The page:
Police Say Farewell to Mounted Unit
While a score of Capitol Police officers stood guard at a rally on a busy stretch of North Capitol Street on Wednesday afternoon, the only law enforcement presence visible over the crowd and heavy motorist traffic were four members of the agency’s horse-mounted unit.
Rising 12 feet off the ground, the mounted officers kept a watchful eye on the assembled crowd and used their steeds to help direct traffic when the protesters set off on a march to the National Mall.
But as they went about their duties Wednesday, the officers on horseback said they did so with heavy hearts. Wednesday marked the last day the mounted unit would patrol Capitol Hill before being disbanded and handing its horses over to the U.S. Park Police.
“It’s very emotional for us,” said Sgt. Kathleen Bignotti as she patted the neck of her mount, Freedom. “I think it’s a sad day for Capitol Hill. … It’s been a pleasure and an honor serving in the U.S. Capitol Police mounted unit.”
This past summer, Congressional appropriators cut off funding for the five-horse, seven-officer unit in the 2006 legislative branch spending bill. Members had called the fledgling unit — which celebrated its first anniversary in May — unnecessary and redundant given the resources of the Park Police.
A spokesman for the Capitol Police said that Chief Terrance Gainer, who had fought for $160,000 in funding for the unit during the appropriations process, would not comment on the decision to disband the unit. But on Tuesday, Gainer traveled to the horses’ stable and in a private ceremony presented each officer with a unit citation and medal of achievement for service in the division.
On Wednesday, one mounted officer expressed his frustration with Congress’ decision to take his horse away from him.
“Members themselves say they don’t want this place looking like a compound. Well, what’s more friendly than a cop on a horse?”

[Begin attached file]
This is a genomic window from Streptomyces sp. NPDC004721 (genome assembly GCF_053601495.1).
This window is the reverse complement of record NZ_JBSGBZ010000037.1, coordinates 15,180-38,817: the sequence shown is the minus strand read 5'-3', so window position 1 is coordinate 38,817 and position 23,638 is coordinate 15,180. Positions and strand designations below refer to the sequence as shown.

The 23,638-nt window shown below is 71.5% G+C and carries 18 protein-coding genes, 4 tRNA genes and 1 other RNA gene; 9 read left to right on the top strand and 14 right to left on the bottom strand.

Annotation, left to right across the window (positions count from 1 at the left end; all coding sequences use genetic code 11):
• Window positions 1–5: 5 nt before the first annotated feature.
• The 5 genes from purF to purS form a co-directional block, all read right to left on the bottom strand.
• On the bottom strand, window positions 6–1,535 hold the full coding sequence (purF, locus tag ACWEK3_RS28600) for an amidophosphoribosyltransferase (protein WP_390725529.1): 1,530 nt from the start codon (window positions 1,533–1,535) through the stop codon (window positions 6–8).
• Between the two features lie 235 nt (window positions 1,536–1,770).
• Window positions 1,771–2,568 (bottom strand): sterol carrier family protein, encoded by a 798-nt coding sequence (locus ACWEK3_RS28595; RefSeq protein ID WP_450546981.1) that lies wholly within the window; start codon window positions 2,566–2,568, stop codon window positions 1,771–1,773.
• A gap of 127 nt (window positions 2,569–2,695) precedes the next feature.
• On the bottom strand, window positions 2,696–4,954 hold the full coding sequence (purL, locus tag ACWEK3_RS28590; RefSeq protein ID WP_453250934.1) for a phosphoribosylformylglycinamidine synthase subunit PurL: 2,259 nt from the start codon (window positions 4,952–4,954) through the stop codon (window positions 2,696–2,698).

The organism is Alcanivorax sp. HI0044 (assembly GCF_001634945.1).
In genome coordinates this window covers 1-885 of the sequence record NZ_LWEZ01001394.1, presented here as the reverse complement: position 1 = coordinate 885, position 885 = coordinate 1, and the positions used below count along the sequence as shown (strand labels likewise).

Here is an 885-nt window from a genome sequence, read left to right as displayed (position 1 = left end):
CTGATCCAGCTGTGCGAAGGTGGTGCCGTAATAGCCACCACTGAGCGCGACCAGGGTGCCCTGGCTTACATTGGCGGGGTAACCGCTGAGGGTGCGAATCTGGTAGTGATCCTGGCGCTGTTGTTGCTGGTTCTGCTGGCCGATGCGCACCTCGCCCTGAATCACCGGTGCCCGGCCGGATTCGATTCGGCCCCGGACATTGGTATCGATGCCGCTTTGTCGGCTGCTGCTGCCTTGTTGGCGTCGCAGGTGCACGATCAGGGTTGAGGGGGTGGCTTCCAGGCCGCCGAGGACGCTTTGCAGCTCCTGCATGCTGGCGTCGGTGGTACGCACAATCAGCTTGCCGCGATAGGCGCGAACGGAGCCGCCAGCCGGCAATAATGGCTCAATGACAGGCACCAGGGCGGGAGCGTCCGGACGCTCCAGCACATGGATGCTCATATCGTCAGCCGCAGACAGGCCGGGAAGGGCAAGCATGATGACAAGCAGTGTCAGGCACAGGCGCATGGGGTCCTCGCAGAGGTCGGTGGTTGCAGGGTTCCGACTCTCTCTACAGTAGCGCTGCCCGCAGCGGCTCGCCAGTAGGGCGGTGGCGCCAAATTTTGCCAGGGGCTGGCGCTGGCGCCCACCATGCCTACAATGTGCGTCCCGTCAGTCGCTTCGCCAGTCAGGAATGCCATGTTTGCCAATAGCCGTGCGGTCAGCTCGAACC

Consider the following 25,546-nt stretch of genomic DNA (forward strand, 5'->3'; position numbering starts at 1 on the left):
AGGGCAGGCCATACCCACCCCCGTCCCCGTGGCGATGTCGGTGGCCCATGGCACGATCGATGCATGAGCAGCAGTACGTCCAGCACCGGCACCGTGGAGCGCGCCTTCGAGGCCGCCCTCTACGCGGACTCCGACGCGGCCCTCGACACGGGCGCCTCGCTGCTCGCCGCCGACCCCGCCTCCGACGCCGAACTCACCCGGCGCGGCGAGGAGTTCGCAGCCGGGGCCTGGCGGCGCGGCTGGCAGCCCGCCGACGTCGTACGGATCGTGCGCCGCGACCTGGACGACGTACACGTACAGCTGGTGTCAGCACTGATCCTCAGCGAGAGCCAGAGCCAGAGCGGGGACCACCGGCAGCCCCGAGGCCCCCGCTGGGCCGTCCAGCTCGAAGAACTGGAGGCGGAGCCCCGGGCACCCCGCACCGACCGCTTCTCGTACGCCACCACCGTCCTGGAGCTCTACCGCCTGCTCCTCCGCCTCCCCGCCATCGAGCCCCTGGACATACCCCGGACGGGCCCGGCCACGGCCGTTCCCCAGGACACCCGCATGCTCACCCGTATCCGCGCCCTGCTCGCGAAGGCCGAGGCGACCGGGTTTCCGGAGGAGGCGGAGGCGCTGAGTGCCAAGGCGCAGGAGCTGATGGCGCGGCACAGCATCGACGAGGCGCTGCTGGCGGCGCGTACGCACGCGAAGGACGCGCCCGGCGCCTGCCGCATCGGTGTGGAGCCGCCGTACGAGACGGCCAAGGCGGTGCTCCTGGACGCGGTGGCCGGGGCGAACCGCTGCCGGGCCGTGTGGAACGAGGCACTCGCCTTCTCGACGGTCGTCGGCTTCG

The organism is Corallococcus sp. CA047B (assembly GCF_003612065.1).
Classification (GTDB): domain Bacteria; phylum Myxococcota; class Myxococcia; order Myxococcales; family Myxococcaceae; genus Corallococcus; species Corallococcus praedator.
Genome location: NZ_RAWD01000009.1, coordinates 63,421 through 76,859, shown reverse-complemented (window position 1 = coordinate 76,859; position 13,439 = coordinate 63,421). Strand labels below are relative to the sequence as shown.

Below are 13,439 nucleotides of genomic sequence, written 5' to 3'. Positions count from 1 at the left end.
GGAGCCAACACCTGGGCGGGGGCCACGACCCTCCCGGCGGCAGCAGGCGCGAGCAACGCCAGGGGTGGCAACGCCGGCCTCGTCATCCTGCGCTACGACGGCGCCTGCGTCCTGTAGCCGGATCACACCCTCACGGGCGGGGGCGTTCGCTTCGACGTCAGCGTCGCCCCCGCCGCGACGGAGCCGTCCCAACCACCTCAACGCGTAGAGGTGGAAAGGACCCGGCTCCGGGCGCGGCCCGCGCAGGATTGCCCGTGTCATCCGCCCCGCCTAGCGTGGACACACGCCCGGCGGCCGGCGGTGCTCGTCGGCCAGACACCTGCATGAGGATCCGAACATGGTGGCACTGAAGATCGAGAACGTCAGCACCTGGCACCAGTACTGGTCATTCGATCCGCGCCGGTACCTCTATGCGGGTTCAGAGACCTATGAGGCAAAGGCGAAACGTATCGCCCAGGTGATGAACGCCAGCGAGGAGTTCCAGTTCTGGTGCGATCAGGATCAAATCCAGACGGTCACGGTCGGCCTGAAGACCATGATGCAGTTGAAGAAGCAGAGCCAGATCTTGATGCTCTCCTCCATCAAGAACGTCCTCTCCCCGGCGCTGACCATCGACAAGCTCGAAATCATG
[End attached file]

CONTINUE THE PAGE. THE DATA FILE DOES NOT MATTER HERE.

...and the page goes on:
Another officer in the division said that “from the toughest parts of D.C. to the nicest parts of Capitol Hill, everyone loved these horses.” He added that earning his crossed calvary-sword pin for the mounted unit “was one of the toughest things I’ve ever had to do. I’ve been so proud to wear the swords.”
The first officer said that throughout his last day on patrol, fellow members of the Capitol Police had come up him to express their sadness to see the horses go.
“You’ve got all the officers staring at you today,” he said. “They know what’s going on. Officers I don’t even know call out to me and say, ‘Sorry about the horses.’”
“It’s a great injustice to see officers taken out of what they love, especially when the unit could be so beneficial to the needs of our mission,” said Capitol Police Labor Committee Chairman Andy Maybo. “This unit never had the chance to prove itself being that it was disbanded as quickly as it was created.”
While the seven officers of the mounted unit will be incorporated into motorcycle, bicycle or other Capitol Police patrol unit, the horses — Justice, Honor, Patriot, Tribute and Freedom — will be officially transferred to the Park Police on Friday along with all their equipment. They will be housed at the Park Police training center and Edgewater stables in Rock Creek Park, where, Park Police Spokesman Sgt. Scott Fear said, they would each be evaluated as to how they would best be used in the future.
“We’re looking forward to having the additional resources,” Fear said. “And we have a great relationship with Capitol Police, so any time the officers want to come visit their horses or see them out on patrol we’d be more than happy to have them over to do that.”